On or about May 4, 1988, Hengel signed a State of Michigan Acknowledgement of Receipt of a Uniform Franchise Offering Circular ("UFOC"). However, none of the plaintiffs were given a UFOC on that date. None of the plaintiffs ever received a UFOC for the State of Illinois. Moreover, plaintiffs contend that Hot 'N Now was not registered to offer or sell franchises in Illinois at the time the initial offer was made to Henry and Engel.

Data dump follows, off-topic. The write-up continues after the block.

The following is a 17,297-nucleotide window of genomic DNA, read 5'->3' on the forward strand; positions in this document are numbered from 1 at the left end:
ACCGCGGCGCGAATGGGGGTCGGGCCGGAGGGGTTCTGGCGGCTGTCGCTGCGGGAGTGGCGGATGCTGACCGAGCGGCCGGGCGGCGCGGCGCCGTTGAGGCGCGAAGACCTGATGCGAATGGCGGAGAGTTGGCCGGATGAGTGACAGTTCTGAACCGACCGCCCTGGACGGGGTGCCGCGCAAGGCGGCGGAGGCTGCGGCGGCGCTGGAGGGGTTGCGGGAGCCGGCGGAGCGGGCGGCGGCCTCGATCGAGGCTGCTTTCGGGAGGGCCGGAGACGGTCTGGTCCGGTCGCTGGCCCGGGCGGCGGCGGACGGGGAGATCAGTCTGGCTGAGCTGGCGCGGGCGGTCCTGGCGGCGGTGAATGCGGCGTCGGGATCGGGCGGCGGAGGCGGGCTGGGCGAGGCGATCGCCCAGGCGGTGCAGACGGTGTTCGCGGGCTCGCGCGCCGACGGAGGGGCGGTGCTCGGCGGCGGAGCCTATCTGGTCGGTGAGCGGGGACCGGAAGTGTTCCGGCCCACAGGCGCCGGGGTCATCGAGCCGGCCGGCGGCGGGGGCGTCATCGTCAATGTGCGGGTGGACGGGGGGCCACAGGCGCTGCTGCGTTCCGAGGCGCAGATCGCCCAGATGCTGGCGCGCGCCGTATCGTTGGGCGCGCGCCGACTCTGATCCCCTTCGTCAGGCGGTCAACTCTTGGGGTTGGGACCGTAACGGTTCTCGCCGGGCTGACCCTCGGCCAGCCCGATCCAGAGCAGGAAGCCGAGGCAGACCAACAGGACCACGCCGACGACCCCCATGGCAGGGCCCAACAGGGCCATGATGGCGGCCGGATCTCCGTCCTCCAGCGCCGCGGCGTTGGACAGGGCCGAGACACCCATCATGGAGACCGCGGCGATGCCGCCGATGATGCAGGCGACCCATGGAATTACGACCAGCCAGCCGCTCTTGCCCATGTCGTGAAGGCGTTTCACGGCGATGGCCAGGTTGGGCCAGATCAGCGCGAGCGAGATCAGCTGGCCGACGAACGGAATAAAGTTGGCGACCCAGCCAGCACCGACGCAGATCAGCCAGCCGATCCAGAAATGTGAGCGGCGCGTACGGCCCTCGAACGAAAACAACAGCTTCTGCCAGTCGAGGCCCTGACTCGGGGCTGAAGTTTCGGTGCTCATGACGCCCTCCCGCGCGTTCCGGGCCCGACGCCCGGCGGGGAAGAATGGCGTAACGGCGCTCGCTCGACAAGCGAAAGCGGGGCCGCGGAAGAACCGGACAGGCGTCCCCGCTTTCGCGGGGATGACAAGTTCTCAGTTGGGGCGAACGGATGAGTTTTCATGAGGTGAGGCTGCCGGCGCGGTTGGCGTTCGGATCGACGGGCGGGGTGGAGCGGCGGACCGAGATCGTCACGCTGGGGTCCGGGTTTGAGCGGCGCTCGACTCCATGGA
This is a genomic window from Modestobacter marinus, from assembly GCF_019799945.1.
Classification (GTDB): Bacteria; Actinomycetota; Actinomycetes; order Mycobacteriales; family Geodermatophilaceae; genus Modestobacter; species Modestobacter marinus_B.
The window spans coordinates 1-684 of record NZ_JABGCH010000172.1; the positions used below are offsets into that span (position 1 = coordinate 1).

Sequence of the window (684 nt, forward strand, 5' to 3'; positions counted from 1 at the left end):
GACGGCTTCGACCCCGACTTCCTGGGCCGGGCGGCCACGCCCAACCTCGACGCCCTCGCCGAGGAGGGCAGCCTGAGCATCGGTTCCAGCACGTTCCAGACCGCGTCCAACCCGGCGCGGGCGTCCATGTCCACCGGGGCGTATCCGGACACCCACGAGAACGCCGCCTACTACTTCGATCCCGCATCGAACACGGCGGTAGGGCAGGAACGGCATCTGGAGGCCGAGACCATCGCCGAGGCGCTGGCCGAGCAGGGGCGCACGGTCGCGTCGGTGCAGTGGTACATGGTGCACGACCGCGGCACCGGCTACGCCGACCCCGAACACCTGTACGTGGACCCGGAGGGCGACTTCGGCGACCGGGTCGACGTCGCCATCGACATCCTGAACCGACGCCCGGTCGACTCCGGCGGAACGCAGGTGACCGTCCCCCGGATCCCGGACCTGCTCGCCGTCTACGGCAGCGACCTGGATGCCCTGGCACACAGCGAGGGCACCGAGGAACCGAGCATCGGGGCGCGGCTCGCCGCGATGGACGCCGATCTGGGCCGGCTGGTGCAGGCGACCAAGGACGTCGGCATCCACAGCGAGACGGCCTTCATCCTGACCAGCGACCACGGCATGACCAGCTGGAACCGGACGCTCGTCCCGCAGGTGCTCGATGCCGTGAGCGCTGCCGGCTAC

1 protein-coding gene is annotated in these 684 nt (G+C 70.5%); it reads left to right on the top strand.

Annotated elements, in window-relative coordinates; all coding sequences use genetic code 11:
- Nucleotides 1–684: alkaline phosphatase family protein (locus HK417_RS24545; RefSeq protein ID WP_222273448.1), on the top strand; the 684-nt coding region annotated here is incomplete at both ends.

On April 28, 1989, plaintiffs began operating their first franchise in Crestwood. By June 1990, plaintiffs realized that substantial advertising would be required to make their franchise a success. Plaintiffs' repeated requests for Hot 'N Now's advertising and promotion assistance were ignored. In November, 1990, defendants announced that the Hot 'N Now franchise and Hot 'N Now, Inc. had been acquired by Taco Bell, Inc., a subsidiary of PepsiCo. Plaintiffs' difficulties were exacerbated by this acquisition because many of plaintiffs' previous suppliers were virtually eliminated from their list of qualified suppliers. In sum, plaintiffs claim that they made this investment based upon fraudulent representations, and later tried to expand and successfully operate their franchises, but that Hot 'N Now failed to provide the necessary support in operation, training of employees, advertising, etc. Subsequently, plaintiffs filed for bankruptcy.